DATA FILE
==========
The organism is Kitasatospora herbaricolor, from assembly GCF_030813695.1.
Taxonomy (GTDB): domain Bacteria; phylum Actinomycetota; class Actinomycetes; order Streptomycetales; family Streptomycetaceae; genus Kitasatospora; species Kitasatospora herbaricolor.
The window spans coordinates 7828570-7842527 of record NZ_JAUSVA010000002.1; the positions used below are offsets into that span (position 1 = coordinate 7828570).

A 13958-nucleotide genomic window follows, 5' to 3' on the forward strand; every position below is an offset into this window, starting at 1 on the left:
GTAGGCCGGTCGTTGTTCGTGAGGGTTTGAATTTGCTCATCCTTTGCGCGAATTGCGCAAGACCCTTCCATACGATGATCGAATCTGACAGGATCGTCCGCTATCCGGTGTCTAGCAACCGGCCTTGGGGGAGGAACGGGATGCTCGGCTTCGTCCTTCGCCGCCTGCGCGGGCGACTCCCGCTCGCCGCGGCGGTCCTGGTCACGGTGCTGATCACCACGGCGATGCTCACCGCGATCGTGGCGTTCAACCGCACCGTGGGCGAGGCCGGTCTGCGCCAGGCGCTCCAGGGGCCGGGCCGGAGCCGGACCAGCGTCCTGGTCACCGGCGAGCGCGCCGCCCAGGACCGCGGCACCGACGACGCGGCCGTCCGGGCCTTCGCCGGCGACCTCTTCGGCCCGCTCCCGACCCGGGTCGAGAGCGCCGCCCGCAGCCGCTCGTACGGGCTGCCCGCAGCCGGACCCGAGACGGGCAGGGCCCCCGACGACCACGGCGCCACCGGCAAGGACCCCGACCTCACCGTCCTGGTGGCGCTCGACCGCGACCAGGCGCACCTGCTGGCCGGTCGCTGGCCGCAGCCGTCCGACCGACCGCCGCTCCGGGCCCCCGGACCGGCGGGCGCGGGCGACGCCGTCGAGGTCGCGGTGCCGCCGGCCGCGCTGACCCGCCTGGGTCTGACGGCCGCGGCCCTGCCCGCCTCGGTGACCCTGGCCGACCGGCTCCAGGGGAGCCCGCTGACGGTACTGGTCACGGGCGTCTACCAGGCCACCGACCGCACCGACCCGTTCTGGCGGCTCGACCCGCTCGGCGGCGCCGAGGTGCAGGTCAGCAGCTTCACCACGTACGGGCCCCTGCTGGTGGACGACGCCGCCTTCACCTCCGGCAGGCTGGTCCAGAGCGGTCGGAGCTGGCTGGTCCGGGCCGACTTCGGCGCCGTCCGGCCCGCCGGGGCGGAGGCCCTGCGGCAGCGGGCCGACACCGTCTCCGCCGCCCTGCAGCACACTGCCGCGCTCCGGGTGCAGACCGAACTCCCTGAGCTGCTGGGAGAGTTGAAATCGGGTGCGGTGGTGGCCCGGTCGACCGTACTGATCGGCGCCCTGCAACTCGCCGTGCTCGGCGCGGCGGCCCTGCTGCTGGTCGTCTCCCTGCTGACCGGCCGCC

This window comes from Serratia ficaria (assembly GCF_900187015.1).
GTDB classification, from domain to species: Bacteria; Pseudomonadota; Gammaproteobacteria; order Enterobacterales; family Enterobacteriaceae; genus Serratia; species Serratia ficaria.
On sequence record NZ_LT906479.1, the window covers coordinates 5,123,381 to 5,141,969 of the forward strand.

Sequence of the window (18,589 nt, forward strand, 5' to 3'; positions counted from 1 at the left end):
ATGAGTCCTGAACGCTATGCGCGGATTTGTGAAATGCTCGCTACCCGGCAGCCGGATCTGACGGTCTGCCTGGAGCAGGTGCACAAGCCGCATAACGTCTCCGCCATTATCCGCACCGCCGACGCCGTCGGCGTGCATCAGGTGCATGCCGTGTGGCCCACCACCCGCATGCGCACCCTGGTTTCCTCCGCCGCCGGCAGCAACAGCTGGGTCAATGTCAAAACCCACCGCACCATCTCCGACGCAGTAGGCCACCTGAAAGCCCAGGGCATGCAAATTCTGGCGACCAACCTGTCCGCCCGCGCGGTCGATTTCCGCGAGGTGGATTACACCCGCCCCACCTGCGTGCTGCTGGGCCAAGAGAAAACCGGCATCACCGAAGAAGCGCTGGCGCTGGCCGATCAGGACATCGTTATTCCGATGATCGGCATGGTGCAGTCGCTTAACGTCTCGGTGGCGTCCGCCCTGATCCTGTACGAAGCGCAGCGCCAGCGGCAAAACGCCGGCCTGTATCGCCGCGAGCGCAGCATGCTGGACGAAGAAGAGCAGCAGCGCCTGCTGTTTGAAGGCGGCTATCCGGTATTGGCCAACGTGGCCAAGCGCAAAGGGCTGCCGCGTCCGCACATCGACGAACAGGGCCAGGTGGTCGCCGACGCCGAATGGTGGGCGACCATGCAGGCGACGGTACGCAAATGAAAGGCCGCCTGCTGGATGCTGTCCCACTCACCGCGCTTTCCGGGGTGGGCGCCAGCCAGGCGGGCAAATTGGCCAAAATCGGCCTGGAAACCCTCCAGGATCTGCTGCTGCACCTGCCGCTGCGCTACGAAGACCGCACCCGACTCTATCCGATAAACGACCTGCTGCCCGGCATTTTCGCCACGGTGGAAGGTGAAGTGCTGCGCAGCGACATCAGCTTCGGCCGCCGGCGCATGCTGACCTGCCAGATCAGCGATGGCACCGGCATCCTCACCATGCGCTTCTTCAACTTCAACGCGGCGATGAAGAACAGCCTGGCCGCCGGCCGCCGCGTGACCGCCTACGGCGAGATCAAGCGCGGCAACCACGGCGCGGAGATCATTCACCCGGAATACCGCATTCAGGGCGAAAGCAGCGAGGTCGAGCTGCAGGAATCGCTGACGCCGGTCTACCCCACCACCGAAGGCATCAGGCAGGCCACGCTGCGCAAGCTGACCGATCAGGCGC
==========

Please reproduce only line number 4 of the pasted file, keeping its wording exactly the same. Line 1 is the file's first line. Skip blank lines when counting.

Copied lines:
A 13958-nucleotide genomic window follows, 5' to 3' on the forward strand; every position below is an offset into this window, starting at 1 on the left: